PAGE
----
Last year, Harry’s launched National Shave Day on December 1 to much fanfare — riding on the coattails of another cultural facial hair phenomena: Movember. In doing so, they appealed their target market, and not only appeared timely, but prescient. After not shaving all month, men everywhere were in desperate need of a good razor.
“The holiday created more story around the brand. We had an event at our barber shop, put it on the web, promoted it on social media, and we watched the conversions explode,” says Morin. “When we tell stories that connect with people, it’s obvious. On National Shave Day we saw a 360% lift in traffic to the website.
3) Emphasize expertise.
Harry’s took two actions that boosted their credibility as shaving savants: They opened their own corner barber shop in Manhattan, and they invested a whopping $100 million to buy their own razor factory in Germany (a noted home of fine craftsmanship). While these were concrete actions, the branding around them made the difference. Both have a lot of real estate on the company’s website and social media — complete with profiles of their barbers and gritty video directly from the factory floor. No models. No posturing.
“Promoting the fact that we are now vertically integrated with our blades had an amazing side effect,” says Tully. “When we put the story about the factory out there, it jumpstarted this feedback loop with our customers that we put right back into production. Now we can tell an even better story that we’re always improving and our customers are a part of that.”
When it comes to the nuts and bolts of putting these stories together, Morin and Tully rely on a tried-and-true formula that has helped them blow out each of the stories mentioned above — drawing in thousands of new customers and fans. It goes something like this:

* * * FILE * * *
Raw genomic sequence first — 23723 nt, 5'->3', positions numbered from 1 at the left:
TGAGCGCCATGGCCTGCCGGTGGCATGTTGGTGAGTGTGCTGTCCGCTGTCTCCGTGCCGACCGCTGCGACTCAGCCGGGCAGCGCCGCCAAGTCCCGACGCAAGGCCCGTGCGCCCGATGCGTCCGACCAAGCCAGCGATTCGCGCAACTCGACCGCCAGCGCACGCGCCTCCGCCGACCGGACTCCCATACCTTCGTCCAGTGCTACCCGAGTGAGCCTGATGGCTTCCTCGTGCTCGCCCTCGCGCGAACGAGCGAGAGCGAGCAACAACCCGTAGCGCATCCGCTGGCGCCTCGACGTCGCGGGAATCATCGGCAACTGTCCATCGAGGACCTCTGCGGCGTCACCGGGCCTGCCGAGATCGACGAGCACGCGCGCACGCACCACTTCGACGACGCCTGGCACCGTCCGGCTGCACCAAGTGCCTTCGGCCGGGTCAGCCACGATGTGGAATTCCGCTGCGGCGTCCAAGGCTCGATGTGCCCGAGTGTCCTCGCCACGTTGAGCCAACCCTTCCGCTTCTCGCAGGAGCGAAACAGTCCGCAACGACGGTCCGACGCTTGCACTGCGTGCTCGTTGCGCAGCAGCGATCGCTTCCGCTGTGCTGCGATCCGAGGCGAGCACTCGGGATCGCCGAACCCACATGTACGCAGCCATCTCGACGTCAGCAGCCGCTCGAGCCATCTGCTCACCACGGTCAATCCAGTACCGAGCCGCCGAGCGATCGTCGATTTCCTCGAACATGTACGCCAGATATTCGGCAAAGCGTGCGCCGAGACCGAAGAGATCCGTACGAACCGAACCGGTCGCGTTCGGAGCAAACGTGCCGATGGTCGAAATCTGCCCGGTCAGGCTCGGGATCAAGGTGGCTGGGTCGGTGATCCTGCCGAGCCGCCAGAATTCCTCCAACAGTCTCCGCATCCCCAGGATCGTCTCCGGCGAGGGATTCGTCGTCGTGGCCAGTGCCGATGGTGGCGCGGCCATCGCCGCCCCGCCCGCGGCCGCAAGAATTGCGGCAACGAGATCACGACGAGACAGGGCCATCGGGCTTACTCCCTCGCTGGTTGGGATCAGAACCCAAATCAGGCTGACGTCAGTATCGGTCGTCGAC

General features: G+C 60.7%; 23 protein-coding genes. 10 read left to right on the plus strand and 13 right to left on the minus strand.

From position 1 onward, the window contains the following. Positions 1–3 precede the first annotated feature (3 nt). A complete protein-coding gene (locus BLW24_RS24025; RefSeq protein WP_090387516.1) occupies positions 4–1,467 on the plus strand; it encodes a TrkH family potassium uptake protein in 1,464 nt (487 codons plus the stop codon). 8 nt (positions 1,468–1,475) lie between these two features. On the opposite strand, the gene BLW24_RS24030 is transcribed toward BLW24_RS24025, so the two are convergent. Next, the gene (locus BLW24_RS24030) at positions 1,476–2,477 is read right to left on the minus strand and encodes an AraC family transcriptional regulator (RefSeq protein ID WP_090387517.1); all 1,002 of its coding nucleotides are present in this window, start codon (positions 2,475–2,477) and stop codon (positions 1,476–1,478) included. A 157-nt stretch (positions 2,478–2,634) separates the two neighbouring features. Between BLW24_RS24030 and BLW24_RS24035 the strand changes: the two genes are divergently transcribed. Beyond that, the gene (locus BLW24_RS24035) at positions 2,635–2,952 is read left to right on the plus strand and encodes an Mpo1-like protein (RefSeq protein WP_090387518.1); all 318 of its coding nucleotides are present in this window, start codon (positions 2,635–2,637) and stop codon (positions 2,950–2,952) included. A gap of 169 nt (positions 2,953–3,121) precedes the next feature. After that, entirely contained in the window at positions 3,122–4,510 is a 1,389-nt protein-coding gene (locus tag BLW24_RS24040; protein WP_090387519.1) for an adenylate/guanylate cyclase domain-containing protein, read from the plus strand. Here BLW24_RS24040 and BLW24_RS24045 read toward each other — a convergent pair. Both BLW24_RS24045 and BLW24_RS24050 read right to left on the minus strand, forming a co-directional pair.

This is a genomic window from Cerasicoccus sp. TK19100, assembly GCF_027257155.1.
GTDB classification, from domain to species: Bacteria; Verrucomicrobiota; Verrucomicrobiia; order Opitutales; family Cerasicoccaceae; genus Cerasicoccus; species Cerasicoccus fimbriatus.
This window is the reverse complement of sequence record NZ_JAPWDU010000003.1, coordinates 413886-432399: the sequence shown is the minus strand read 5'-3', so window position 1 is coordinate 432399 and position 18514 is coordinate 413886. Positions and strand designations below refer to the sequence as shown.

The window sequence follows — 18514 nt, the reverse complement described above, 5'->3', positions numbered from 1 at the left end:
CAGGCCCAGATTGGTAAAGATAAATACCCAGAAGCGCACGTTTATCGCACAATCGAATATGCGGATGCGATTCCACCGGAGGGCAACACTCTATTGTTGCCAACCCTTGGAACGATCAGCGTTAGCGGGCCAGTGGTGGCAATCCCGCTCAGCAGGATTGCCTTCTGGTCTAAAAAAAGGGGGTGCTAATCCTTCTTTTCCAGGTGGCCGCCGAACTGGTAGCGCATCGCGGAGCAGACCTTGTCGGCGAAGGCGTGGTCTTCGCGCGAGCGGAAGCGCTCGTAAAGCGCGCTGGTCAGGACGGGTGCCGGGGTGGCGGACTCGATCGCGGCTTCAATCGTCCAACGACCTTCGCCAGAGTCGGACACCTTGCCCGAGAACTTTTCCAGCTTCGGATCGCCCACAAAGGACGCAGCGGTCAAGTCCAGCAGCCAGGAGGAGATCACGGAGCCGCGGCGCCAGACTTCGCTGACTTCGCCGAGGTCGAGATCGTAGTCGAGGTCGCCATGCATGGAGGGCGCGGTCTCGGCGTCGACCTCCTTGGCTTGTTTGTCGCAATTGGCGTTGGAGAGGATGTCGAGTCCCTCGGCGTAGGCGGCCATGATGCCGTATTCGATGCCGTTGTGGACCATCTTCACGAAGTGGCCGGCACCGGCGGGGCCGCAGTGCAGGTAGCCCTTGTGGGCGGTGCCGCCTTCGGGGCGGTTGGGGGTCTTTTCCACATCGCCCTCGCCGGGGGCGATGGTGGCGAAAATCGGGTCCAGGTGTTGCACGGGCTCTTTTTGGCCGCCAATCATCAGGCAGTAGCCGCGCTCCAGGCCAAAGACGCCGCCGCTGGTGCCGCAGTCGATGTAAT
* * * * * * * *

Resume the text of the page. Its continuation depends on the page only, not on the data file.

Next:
BUILD YOUR STORY
DESIGN YOUR PRODUCT
SKETCH YOUR EXECUTION
DELIVER ON INSPIRATION
Each step builds on the one before it to create a branding language that remains consistent across product and promotions. This is how the company communicates one end-to-end experience: If you use our product, this is how you will feel.
As the first step in the branding process, this is also the messiest. And perhaps the most fun.
“Our goal is to establish a mood as quickly as possible,” says Tully. “We move fast to collect everything we can find that fits the look and feel we’re going for. Go out and find textures, colors, photos, movies, music that embodies the feeling you are trying to create.”
Some of these inspirations will be abstract — a color swatch, a song that came on while you were hanging out with friends in the back yard. Others will be super literal: “This photo is how our campaign should look almost exactly.” You want to grab it all within a bounded period of time, and put it together to note the commonalities, the contrasts, the overtones.